Category Archives: Technology

Collect Music

My Music Collection  is a software database that can catalog a music collection. I have been looking for one for a while, but never found one I like. With a few exceptions, it’s very good.

I tested the demo with the 50 albums I could add. The interface works well and is nicely intuitive. There are lots of customizations you can do to get things just right. The danger is trying to put too much in, with over 2,000 albums and half a dozen fields for each that’s a lot of data.

The first problem I detected was that the searching algorithm seemed to grab any art for a particular album. This resulted in some large files in .BMP and .PNG format that if left unchecked could result in a very large database. I found eventually solution.

The other problem is that there is no way to import a .csv into the database. I solved this by finding another music cataloguing program that would import spreadsheets, that ‘My Music Collection’ could read. So after a lot of work, I managed to import over 2,000 albums with just the artist, album name and year.

For the album art I am doing this manually. Most of the albums are mp3 and the artwork is readily available. It’s just a matter of resizing it down to 250×250 and importing.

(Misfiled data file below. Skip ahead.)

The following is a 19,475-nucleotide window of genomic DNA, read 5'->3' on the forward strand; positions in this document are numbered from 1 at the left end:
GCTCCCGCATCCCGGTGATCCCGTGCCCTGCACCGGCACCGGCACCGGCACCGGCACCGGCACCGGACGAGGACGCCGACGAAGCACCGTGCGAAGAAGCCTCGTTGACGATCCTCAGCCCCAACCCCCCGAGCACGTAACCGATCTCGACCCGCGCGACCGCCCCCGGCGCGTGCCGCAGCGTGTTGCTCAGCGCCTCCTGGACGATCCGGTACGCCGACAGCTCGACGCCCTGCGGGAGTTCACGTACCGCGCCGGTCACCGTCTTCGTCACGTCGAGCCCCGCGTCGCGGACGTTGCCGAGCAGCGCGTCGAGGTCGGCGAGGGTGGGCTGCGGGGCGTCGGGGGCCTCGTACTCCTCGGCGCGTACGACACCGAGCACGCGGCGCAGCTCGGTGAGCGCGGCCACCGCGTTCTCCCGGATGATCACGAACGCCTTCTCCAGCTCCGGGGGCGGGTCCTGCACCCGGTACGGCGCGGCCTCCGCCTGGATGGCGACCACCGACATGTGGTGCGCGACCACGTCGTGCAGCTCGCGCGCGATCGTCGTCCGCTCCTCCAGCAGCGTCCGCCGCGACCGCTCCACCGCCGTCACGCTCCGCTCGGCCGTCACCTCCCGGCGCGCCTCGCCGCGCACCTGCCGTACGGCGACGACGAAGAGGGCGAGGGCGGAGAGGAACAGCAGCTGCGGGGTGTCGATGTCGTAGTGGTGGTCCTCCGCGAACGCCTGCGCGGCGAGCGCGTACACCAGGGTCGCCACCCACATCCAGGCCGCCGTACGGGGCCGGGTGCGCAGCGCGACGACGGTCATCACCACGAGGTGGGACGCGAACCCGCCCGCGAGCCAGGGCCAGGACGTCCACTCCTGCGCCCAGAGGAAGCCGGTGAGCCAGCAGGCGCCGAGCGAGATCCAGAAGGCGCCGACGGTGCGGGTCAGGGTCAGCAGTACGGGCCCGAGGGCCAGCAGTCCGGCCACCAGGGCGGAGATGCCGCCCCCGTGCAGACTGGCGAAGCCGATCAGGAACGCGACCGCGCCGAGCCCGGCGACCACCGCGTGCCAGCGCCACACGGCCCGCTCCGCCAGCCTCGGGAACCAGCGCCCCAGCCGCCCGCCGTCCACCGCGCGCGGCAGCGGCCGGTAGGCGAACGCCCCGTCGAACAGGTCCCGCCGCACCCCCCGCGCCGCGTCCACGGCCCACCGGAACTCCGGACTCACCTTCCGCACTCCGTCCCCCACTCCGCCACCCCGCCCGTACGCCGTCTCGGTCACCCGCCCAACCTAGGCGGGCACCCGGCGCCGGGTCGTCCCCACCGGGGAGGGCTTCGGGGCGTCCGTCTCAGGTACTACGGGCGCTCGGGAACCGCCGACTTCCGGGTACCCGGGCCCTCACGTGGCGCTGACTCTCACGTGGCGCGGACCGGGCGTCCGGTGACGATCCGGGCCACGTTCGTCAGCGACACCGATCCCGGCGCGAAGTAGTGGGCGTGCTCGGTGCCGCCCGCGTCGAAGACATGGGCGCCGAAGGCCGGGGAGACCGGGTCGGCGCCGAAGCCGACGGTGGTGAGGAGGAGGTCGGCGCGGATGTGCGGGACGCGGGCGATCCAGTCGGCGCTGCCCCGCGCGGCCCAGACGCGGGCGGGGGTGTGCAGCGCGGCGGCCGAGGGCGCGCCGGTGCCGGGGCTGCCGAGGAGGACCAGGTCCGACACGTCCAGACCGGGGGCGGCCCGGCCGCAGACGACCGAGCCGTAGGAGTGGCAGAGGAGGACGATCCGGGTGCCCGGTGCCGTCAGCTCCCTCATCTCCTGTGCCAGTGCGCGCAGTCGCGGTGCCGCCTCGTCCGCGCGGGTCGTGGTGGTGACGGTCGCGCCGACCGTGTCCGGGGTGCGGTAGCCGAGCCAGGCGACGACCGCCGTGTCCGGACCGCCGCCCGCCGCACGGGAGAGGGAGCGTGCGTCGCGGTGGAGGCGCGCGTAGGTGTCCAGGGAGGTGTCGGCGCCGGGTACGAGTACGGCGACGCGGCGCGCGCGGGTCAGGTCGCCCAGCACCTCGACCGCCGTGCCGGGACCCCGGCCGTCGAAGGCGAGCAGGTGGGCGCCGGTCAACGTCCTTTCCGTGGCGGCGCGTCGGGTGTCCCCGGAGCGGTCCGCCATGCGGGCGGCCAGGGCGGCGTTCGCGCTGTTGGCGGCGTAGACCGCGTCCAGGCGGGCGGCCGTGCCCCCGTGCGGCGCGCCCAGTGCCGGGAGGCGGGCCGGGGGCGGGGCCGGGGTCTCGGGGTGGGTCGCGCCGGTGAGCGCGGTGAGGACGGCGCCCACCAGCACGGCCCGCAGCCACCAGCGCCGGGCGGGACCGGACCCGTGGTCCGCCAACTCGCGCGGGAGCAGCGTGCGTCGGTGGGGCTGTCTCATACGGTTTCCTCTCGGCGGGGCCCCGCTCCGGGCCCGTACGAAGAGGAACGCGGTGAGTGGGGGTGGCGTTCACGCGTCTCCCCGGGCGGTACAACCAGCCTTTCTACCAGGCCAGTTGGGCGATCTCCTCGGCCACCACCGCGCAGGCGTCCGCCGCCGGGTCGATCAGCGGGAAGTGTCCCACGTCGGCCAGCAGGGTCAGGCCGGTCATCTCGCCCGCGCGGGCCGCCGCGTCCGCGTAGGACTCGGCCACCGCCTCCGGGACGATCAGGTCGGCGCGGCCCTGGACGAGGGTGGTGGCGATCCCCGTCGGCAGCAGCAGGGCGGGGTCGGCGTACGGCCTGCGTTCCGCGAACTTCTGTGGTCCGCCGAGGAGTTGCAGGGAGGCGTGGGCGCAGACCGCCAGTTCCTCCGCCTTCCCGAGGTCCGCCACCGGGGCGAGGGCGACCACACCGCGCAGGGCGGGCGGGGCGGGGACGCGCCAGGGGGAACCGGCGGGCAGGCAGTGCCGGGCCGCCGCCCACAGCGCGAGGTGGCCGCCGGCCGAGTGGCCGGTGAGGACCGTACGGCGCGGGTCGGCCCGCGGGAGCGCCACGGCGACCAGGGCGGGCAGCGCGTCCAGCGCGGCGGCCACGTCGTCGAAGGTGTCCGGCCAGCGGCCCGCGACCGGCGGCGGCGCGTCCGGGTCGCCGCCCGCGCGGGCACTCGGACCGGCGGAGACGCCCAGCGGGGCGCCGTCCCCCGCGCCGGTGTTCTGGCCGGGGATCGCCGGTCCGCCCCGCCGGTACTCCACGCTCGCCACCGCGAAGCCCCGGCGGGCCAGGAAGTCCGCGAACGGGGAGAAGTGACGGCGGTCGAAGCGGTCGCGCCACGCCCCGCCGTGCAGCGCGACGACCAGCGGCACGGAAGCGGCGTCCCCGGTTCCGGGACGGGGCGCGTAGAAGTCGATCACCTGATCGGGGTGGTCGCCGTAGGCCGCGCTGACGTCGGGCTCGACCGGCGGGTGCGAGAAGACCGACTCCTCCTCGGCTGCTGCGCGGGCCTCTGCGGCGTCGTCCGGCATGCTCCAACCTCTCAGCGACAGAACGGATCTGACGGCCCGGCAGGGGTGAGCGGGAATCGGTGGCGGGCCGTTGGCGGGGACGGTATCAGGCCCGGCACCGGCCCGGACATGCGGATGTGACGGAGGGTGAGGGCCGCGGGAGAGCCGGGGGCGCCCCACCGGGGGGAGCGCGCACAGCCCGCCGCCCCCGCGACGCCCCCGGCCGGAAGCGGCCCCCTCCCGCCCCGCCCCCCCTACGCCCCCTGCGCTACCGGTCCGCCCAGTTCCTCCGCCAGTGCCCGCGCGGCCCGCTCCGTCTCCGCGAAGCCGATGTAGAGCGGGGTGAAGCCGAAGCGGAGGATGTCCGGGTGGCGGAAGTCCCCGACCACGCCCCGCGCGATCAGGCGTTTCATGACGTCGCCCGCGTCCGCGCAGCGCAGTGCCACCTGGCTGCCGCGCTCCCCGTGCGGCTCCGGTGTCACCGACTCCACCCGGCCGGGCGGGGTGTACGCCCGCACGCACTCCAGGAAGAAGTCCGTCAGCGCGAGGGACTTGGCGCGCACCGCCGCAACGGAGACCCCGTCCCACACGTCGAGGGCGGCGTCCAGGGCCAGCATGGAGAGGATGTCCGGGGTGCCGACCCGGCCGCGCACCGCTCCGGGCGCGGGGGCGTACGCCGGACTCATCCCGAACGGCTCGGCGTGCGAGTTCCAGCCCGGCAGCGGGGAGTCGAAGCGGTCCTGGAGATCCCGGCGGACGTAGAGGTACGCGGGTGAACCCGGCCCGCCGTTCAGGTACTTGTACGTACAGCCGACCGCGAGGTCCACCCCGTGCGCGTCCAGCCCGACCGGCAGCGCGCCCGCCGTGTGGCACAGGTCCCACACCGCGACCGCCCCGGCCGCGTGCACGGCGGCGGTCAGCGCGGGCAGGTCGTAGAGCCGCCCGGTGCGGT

Unfortunately there doesn’t seem to be a way to alter a single field of multiple albums in one operation.

Otherwise it works well.



White Noise

Traditionally, heavy vehicles have beepers that activate during backing, alerting others to their prescience. The problem with these is that they are difficult to locate spatially. Enter the white noise beep. There are easier for humans to locate and are replacing the old tonal alarms. As explained:



Alfa Taxi

Finally, a Taxi that made sense. The Alfa Romeo New York Taxi was a concept car designed by Italdesign in 1976 at the invitation of New York Museum of Modern Art.

It had a length of 4m, a height of 1.8m and could seat five. It also featured a flat floor, space to store wheelchairs, storage under the seats, and sliding doors on both sides, being one of the first cars to have them.

It is based on the front-wheel drive running gear of the Alfa Romeo F12 van, including a 1.3L petrol engine and independent suspension front and rear

Alfa Romeo F12 van

Some of the design principles explored with the New York Taxi were expanded upon with the Lancia Megagamma, a less boxy, more streamlined prototype that gave form to the modern multi-purpose vehicle. Sadly, the vehicle was never made.



Released on this day in 1981 the ZX81, by Sinclair Research. It will go on to sell over 1.5 million units around the world.

Operating system: Sinclair BASIC
CPU: Z80 @ 3.25 MHz
Memory: 1 KB (64 KB max. 56 KB usable)
Storage: External cassette tape recorder at 250 bps
Display: Monochrome display on UHF television
Graphics: 24 lines × 32 characters or 64 × 48 pixels graphics mode
Dimensions: 167mmm deep, 40mm
Mass: 350 grams


Hyundai 45

2019 Hyundai 45

(Final Sliding Door)

Hyundai Motor Company unveiled 45, an electric vehicle concept, at the 2019 International Motor Show in Frankfurt.

Very nice, sleek and minimalist.

And a nice simple interior.